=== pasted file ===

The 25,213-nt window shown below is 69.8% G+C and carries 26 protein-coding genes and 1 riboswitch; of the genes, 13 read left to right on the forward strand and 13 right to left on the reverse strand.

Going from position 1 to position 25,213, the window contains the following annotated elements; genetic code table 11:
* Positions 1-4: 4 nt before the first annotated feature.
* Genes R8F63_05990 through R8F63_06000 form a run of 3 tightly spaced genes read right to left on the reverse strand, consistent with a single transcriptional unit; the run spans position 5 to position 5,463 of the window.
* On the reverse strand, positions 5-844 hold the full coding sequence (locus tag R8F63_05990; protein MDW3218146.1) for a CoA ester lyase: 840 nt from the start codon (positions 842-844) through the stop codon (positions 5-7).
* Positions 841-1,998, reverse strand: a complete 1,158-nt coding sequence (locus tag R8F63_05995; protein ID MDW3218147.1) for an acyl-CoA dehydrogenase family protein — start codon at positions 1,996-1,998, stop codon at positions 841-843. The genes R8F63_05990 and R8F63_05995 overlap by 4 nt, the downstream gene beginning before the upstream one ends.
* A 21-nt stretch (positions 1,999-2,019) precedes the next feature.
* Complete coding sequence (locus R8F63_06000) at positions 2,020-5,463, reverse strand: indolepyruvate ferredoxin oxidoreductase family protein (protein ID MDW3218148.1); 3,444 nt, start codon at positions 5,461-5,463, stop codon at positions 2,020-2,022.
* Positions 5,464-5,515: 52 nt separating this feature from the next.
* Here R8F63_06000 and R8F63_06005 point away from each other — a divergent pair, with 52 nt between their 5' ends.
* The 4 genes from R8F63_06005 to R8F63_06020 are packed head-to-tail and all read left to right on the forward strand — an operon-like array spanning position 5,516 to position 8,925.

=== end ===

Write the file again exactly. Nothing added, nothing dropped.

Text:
The 25,213-nt window shown below is 69.8% G+C and carries 26 protein-coding genes and 1 riboswitch; of the genes, 13 read left to right on the forward strand and 13 right to left on the reverse strand.

Going from position 1 to position 25,213, the window contains the following annotated elements; genetic code table 11:
* Positions 1-4: 4 nt before the first annotated feature.
* Genes R8F63_05990 through R8F63_06000 form a run of 3 tightly spaced genes read right to left on the reverse strand, consistent with a single transcriptional unit; the run spans position 5 to position 5,463 of the window.
* On the reverse strand, positions 5-844 hold the full coding sequence (locus tag R8F63_05990; protein MDW3218146.1) for a CoA ester lyase: 840 nt from the start codon (positions 842-844) through the stop codon (positions 5-7).
* Positions 841-1,998, reverse strand: a complete 1,158-nt coding sequence (locus tag R8F63_05995; protein ID MDW3218147.1) for an acyl-CoA dehydrogenase family protein — start codon at positions 1,996-1,998, stop codon at positions 841-843. The genes R8F63_05990 and R8F63_05995 overlap by 4 nt, the downstream gene beginning before the upstream one ends.
* A 21-nt stretch (positions 1,999-2,019) precedes the next feature.
* Complete coding sequence (locus R8F63_06000) at positions 2,020-5,463, reverse strand: indolepyruvate ferredoxin oxidoreductase family protein (protein ID MDW3218148.1); 3,444 nt, start codon at positions 5,461-5,463, stop codon at positions 2,020-2,022.
* Positions 5,464-5,515: 52 nt separating this feature from the next.
* Here R8F63_06000 and R8F63_06005 point away from each other — a divergent pair, with 52 nt between their 5' ends.
* The 4 genes from R8F63_06005 to R8F63_06020 are packed head-to-tail and all read left to right on the forward strand — an operon-like array spanning position 5,516 to position 8,925.